I want to draw my pre-rendered depth map to the scene.

I get my depth value in the following way:

basically (Pixel Shader)

// Depth is stored as distance from camera / far plane distance, 1-d for more precision
output.Depth = float4(1-(input.Depth.x / input.Depth.y),0,0,1);

where (Vertex Shader)

output.Position = mul(input.Position, worldViewProjection);
output.Depth.xy = output.Position.zw;

(input = output of Vertex Shader)

and store it in a RenderTarget2D

depthTarg = new RenderTarget2D(GraphicsDevice, viewWidth,
                viewHeight, false, SurfaceFormat.Single, DepthFormat.Depth24, samples, RenderTargetUsage.DiscardContents);

But somehow, when I draw that (Single), I get this result: (displaying rgb)

enter image description here

channel r:

(all black)

channel g:

enter image description here

channel b:

enter image description here

channel a:

enter image description here

Why is there data in every color channel althrough i only defined a value on the red parameter (and 1 on a, but you can somehow see the outlines of the model, so it cant be all 1)

And surprisingly, the b channel looks almost like what I am looking for, but has strange lines in it which stay at the same distance to the camera if I move it.

enter image description here

  • \$\begingroup\$ What happens when you use Surfaceformat.Color? (I know Single is the way to go, just curious) Also try to enhance the constrast of your images, maybe using photoshop, its often hard to see small differences in depth/color using just your eyes :). \$\endgroup\$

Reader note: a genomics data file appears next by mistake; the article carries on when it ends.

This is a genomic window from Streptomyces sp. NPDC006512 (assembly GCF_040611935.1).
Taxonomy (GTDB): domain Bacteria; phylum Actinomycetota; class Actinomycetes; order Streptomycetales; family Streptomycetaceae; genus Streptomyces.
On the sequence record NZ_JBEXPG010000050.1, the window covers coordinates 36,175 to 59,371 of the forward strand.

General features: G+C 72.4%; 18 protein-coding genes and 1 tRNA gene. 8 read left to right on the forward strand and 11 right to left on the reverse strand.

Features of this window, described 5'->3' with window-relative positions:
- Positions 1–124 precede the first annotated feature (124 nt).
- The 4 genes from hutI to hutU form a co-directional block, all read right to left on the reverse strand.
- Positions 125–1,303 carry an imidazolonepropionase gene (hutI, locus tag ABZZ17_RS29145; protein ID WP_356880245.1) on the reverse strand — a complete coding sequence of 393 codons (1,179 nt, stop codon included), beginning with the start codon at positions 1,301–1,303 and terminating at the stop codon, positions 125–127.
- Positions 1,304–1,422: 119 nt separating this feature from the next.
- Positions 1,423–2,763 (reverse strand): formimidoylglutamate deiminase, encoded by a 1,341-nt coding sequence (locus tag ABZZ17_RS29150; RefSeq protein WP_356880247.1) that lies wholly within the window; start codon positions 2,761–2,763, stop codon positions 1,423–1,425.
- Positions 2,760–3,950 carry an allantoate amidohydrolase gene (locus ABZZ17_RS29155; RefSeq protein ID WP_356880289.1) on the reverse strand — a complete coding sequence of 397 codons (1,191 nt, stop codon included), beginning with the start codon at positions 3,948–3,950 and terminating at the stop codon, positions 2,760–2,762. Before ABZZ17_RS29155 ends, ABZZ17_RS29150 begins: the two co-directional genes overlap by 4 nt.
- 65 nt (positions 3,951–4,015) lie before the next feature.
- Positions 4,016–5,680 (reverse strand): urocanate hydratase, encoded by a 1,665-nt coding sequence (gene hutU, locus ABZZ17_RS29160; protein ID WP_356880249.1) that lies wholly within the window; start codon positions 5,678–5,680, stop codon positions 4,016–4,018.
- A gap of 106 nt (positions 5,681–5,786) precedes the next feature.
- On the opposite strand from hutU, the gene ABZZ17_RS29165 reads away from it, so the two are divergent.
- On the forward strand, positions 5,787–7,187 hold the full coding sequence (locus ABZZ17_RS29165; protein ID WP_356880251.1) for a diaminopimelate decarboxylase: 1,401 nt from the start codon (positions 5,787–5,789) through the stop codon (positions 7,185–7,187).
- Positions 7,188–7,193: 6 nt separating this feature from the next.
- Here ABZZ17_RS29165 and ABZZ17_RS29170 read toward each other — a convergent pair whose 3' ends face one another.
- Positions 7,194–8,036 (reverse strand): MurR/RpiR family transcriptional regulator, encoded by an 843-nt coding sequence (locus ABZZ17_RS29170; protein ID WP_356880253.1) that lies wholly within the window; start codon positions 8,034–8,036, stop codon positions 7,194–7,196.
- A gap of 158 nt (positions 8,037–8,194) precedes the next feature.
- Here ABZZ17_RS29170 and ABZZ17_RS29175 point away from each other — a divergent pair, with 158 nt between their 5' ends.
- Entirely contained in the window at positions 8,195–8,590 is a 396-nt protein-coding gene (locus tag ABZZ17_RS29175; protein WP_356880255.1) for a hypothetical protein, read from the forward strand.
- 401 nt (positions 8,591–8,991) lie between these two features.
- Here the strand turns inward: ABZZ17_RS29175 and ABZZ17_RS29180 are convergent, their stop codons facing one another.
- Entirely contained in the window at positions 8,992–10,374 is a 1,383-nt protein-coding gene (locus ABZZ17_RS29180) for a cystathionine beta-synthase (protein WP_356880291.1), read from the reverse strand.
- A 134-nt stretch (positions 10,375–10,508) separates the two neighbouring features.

– Roy T.
    May 22, 2014 at 12:29
  • \$\begingroup\$ Using Photoshop proved that the r channel really is 0/0/0 (totally black) on every single pixel. Setting the Surfaceformat to Surfacevormat.Color unfortunately doesn't change anything at all :c \$\endgroup\$ May 22, 2014 at 13:50
  • 2
    \$\begingroup\$ This does not seem all that surprising to me. The lowest-order bits are green, followed by blue and then alpha. What surprises me is that you thought swizzling a depth texture would produce color. If you were using 32-bit depth, then the "red" channel would not be constant. But as it stands right now, you should be treating the texture as a 24-bit fixed-point number, which means dividing each of the channels and summing them. \$\endgroup\$ May 22, 2014 at 14:25
  • 2
    \$\begingroup\$ (e.g. green / (255.0f * 255.0f * 255.0f) + blue / (255.0f * 255.0f) + alpha / 255.0f) \$\endgroup\$ May 22, 2014 at 14:36
  • 1
    \$\begingroup\$ By the way, since the alpha channel is nowhere near white, your range between near and far clip planes can be tweaked significantly. You are not getting an optimal distribution of depth precision in this scene, and would benefit from moving the far plane closer. This may not always be the case, but that is how you should interpret the image in the alpha channel - if it does not range from white to black in a given scene, then your depth buffer is not as precise as it could be. \$\endgroup\$ May 22, 2014 at 14:57

1 Answer 1


As Andon M. Coleman pointed out: The problem was that I treated the Depth Map as float4 and tried to get the r channel to retrieve my depth value.

I now simply get a float value from the map and (for presentation purposes) multiply it with a scalar of 500, creating a new Texture with its r,g,b channel holding the data calculated before.


enter image description here


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